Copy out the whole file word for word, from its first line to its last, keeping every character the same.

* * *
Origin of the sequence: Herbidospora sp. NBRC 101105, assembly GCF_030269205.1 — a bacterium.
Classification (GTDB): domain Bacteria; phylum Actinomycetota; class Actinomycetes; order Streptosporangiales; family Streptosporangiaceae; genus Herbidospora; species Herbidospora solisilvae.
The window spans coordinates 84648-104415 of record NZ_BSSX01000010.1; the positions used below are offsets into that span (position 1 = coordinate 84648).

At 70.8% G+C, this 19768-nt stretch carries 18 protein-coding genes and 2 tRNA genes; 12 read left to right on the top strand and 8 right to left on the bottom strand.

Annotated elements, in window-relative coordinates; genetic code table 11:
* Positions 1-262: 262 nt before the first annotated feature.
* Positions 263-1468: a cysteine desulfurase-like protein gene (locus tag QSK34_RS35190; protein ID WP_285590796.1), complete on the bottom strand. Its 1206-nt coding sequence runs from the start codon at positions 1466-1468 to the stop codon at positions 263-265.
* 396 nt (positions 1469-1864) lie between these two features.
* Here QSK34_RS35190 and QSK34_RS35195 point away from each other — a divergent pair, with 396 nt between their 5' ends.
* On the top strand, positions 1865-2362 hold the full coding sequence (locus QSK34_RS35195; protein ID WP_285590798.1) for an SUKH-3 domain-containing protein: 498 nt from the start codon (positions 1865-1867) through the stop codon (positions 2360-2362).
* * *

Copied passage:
Origin of the sequence: Herbidospora sp. NBRC 101105, assembly GCF_030269205.1 — a bacterium.
Classification (GTDB): domain Bacteria; phylum Actinomycetota; class Actinomycetes; order Streptosporangiales; family Streptosporangiaceae; genus Herbidospora; species Herbidospora solisilvae.
The window spans coordinates 84648-104415 of record NZ_BSSX01000010.1; the positions used below are offsets into that span (position 1 = coordinate 84648).

At 70.8% G+C, this 19768-nt stretch carries 18 protein-coding genes and 2 tRNA genes; 12 read left to right on the top strand and 8 right to left on the bottom strand.

Annotated elements, in window-relative coordinates; genetic code table 11:
* Positions 1-262: 262 nt before the first annotated feature.
* Positions 263-1468: a cysteine desulfurase-like protein gene (locus tag QSK34_RS35190; protein ID WP_285590796.1), complete on the bottom strand. Its 1206-nt coding sequence runs from the start codon at positions 1466-1468 to the stop codon at positions 263-265.
* 396 nt (positions 1469-1864) lie between these two features.
* Here QSK34_RS35190 and QSK34_RS35195 point away from each other — a divergent pair, with 396 nt between their 5' ends.
* On the top strand, positions 1865-2362 hold the full coding sequence (locus QSK34_RS35195; protein ID WP_285590798.1) for an SUKH-3 domain-containing protein: 498 nt from the start codon (positions 1865-1867) through the stop codon (positions 2360-2362).